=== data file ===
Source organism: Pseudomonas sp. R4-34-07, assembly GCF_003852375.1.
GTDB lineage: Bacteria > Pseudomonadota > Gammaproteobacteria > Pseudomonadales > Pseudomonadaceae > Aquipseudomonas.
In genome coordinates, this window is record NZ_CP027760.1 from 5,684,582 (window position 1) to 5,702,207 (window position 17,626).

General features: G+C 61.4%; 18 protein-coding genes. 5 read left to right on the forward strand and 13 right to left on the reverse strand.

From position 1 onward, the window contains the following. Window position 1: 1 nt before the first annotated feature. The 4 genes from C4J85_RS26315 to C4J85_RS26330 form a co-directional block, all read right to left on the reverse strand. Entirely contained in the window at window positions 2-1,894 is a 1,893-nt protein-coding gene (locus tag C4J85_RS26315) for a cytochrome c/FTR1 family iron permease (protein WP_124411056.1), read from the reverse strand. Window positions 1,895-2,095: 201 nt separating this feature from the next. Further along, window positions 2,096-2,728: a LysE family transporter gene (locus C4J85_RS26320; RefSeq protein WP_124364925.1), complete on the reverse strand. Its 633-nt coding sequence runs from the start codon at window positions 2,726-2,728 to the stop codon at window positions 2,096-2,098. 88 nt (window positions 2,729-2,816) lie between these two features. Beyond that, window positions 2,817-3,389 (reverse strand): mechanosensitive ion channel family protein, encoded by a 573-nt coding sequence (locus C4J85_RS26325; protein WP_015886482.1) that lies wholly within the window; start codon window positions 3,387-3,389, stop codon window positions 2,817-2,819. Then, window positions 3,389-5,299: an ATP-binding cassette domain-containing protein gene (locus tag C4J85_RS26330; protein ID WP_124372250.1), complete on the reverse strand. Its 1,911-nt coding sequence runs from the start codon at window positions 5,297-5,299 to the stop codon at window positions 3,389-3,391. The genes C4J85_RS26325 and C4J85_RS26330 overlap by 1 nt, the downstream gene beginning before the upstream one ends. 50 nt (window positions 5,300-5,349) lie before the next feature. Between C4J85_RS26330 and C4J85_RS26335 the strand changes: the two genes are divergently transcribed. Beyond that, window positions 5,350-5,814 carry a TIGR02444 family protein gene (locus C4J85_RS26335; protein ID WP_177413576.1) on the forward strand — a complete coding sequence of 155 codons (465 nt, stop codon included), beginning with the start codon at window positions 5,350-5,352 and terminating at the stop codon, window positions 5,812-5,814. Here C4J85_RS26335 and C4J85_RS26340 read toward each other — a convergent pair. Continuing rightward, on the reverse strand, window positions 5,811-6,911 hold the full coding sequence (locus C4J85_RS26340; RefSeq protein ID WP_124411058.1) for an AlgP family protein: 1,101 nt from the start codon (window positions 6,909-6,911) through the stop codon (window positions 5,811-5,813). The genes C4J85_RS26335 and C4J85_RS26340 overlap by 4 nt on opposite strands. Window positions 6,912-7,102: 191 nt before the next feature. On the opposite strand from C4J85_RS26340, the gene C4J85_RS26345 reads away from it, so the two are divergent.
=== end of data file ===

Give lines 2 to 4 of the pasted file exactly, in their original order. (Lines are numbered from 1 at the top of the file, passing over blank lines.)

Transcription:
GTDB lineage: Bacteria > Pseudomonadota > Gammaproteobacteria > Pseudomonadales > Pseudomonadaceae > Aquipseudomonas.
In genome coordinates, this window is record NZ_CP027760.1 from 5,684,582 (window position 1) to 5,702,207 (window position 17,626).

General features: G+C 61.4%; 18 protein-coding genes. 5 read left to right on the forward strand and 13 right to left on the reverse strand.